1031 Exchanges: What You Need to Know

Real estate investment is often an excellent choice for protecting and growing your wealth over the long term. When they are well planned, such investments can grow steadily in value and produce income in a predictable manner. 

A tax-deferred exchange, often called a 1031 exchange, can be an incredibly useful tool for anyone looking to manage the tax burden on their real estate investments, though the details can get complicated. Here we’ll explain the basics.

What Is a 1031 Exchange?

Named after Revenue Code section 1031, a 1031 exchange allows for “nonrecognition of gain or loss from exchanges solely in kind.” What does that mean? If you exchange one real estate investment property for another, any capital gains tax is deferred and the basis for the old property (i.e., the original purchase price, adjusted for costs of improvements, depreciation, etc.) is rolled over to the new property. 

Here is a stripped-down example that ignores complicating factors like depreciation and transaction costs:

You currently own property A, for which the basis is $200,000. You sell Property A for $250,000 and immediately reinvest the proceeds into purchasing Property B for $300,000. Typically, you would have to pay capital gains tax on the $50,000 gain you made on the sale of Property A, and the initial basis for Property B would be $300,000. 

However, if you file for a 1031 exchange deferral, you pay no capital gains tax (at least for now), and the basis for Property B would be $250,000 (the $200K basis from Property B + the $50K additional investment required for the purchase of Property B). If you were to later sell Property B for $400,000 and keep the proceeds, you would have to pay capital gains tax on the $150,000 gain ($400K – $250K) you made from the sale.

1031 Exchange Requirements

The IRS keeps a tight rein on 1031 exchanges, and several requirements must be met in order to qualify.


  1. Like-Kind Exchange
    This means the properties exchanged must be similar in nature. This is broadly defined so that any two investment properties within the United States are likely to be considered of like-kind.


  1. Must Be the Same Title Holder and Taxpayer
    The benefits of a 1031 exchange can’t be transferred to someone else. The title holder and taxpayer of the new property must be the same as that of the original property.


  1. No Property Held for Sale
    1031 exchanges apply to real estate held for business or investment purposes. If you are flipping houses, on the other hand, the deferral would probably not apply. 


  1. The New Property Must Be Identified Within 45 Days of Selling the Old Property
    The exchange does not need to be simultaneous (more on that below), but once you sell the original property you must identify the new property you plan to purchase within 45 days. This identification must be memorialized in a signed document.


  1. The Purchase Must be Completed Within 180 Days of the Sale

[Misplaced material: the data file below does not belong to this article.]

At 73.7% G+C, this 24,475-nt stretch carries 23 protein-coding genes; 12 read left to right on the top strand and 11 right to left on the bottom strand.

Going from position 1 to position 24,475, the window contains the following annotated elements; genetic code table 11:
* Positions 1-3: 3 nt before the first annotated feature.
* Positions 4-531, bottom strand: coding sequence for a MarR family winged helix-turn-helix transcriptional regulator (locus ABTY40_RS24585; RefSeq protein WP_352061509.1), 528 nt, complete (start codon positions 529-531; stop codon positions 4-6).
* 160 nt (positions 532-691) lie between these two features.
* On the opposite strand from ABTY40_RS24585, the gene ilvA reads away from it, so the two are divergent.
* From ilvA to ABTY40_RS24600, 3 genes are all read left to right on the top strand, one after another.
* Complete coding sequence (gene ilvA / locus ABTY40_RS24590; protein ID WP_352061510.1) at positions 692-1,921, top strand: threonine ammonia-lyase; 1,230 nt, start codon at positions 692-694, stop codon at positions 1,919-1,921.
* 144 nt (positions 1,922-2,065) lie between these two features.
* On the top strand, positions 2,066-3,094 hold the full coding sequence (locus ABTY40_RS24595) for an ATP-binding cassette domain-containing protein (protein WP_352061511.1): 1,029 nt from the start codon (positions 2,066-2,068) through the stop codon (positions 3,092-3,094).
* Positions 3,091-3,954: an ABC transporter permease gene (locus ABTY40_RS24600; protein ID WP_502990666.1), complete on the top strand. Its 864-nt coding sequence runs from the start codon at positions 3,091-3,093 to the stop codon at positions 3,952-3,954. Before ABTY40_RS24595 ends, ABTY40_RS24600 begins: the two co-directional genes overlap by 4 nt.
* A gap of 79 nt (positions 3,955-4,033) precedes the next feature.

The clock starts ticking once you close the sale of the original property. If you have not finalized the purchase of the new property within 180 days, you will have to pay capital gains tax on the proceeds.


  1. The Proceeds Must Be Held by a Qualified Intermediary
    The owner of the properties must never come into contact with the proceeds from the sale. Instead, the funds must be held by a “qualified intermediary.” This person or organization must be someone unrelated to the owner and has not had a financial relationship with the owner for the past two years. 

Types of 1031 Exchanges

There are four basic types of 1031 exchanges.

  1. Simultaneous Exchange

This means the transfer of the old property and the acquisition of the new property happen simultaneously.This can happen through a little swapping of properties, or a structured transaction involving the seller of the new property, facilitated by a qualified intermediary. While this is the simplest type of exchange, in theory, arranging  these transactions can be quite complicated.

  1. Delayed Exchange

In a delayed exchange, you can sell the original property (with the funds going to a qualified intermediary) and purchase the new property later, following the 45/180-day rules outlined above. Because this allows for more flexibility, it is the most common type of 1031 exchange.

  1. Reverse Exchange

In this type of exchange, you can acquire the new property before selling the original property. This has some benefits, such as taking advantage of a good purchase price and allowing you 180 days to see if the market value of your old property increases, however, these transactions typically have to be done in cash.

  1. Construction or Improvement Exchange

This allows you to sell the original property, transfer the new property to a qualified intermediary, use the proceeds from the sale to make improvements to the new property within 180 days, and then have the property finally transferred to you. This can be a very beneficial arrangement but also a complicated one.

Discuss Your 1031 Exchange with an Attorney

Depending on your situation, 1031 exchanges provide significant tax benefits that you don’t want to miss out on. However, they can also be quite complex and, if done improperly, result in a tax bill you may not be ready to pay. For this reason, it is recommended to plan the transaction in advance with the help of a legal professional.

Our real estate attorneys are familiar with all the requirements of a 1031 exchange and have the experience necessary to carry them out successfully. We can help you quickly formulate a plan that meets your financial goals and minimizes your overall tax burden.

Contact our office to schedule an appointment.

Written By

Hoffman & Forde, Attorneys at Law